The 2018 g0v Summit concluded on Saturday afternoon after three days of workshops, unconference discussions, panel discussions, and lightning talks. It was an incredibly inspiring conference that brought together people from around the world looking to use tech and innovation to improve the lives of everyone.
While many of the talks were inspiring, one lightning talk speaker struck me in a way that I wasn’t expecting. After chatting about the power of the #metoo movement, and subsequently running out of the allotted five minutes to present their talk, the speaker from China was asked if they could sum up what they had left to say in one sentence. Without skipping a beat they replied:
Use your freedom to fight for our freedom.
It was intense and powerful and moving, and it definitely struck a chord with the audience who cheered their approval.
Beyond this talk, the entire conference has been on my mind since it finished.
Part of this has to do with the incredibly positive response Nic and I received for our workshop on community-engaged computer science (slides posted below). While our workshop was presented during the very first time slot of the very first day, we had people approaching us for the duration of the conference to say how much they wished they had community-engaged courses when they were in school, or how they felt that more students (not just computer science students) should experience community-engaged learning, or how they thought it was simply a lot of fun and a great way to kick off their conference experience. Whatever their reason for approaching us, both of us were blown away by the response, and really so thankful to have had the opportunity to take part.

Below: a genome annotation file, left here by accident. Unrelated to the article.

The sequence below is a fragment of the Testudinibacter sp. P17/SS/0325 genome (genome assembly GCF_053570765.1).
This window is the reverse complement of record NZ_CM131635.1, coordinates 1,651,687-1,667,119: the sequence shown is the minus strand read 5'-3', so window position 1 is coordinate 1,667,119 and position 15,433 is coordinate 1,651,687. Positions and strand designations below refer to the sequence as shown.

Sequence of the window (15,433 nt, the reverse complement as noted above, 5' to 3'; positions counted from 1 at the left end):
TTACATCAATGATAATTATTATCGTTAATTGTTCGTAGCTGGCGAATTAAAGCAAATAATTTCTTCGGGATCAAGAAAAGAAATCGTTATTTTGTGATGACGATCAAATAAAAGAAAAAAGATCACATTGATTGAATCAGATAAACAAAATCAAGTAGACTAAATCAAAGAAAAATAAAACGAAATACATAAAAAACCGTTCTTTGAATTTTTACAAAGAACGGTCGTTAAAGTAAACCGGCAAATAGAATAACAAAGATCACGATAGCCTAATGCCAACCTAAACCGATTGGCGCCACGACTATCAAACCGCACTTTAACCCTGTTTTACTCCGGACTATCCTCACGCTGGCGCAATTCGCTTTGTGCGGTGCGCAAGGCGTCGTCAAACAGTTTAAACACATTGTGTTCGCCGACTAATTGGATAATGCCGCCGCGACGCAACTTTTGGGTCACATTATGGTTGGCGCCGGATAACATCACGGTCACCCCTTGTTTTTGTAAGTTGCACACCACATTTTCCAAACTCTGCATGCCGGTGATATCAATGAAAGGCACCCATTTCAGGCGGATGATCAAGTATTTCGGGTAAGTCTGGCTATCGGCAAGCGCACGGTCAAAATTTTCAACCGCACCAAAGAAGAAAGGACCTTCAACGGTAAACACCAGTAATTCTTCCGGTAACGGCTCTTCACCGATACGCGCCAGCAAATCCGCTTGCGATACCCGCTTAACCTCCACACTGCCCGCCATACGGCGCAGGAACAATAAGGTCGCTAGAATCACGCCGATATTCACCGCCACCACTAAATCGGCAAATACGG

Of course, the conference has also been on my mind because of the things I learned and because of the things that the speakers led me to question about my own understanding of technology, social justice, and the very real and pressing need to decolonize the internet.
The keynote presentation by Anasuya Sengupta, co-founder of WhoseKnowledge.org, really struck a chord when she highlighted the inequities not just related to internet accessibility, but also to content production, and how this impacts whose knowledge is available at the click of a mouse. The vast majority of content on the internet is produced by a small minority of people who live in North America and Europe. This means that typically the voices and wisdom of women and minorities are glaringly absent.
Further, only a small percentage of the thousands of languages on Earth are represented. As Anasuya states – language is a proxy for different ways of thinking and knowing the world; in short, language is a proxy for knowledge. If we aren’t working to bring the many voices and languages forward, this self proclaimed open tool of modern society known as the internet isn’t really open.
Since then, Nic and I have had numerous conversations borne of the various presentations and discussions we had at the conference: about ethics, diversity, inclusion, and decolonizing the internet and software design, to name a few. I’m not sure where these are going to go, but we’re excited about the idea of beginning with some facilitated discussions with students in the School of Computer Science that brings these issues (and others) to the forefront. We also are mulling about the idea of a local conference that expands on these initial talks. Whatever happens, we have both left feeling an incredible sense of gratitude for having the opportunity to take part in this summit.
Once again – a huge thanks to the folks who organized the 2018 g0v Summit. It truly was an inspiring and moving conference, and I hope to be back whenever and wherever the next summit takes place.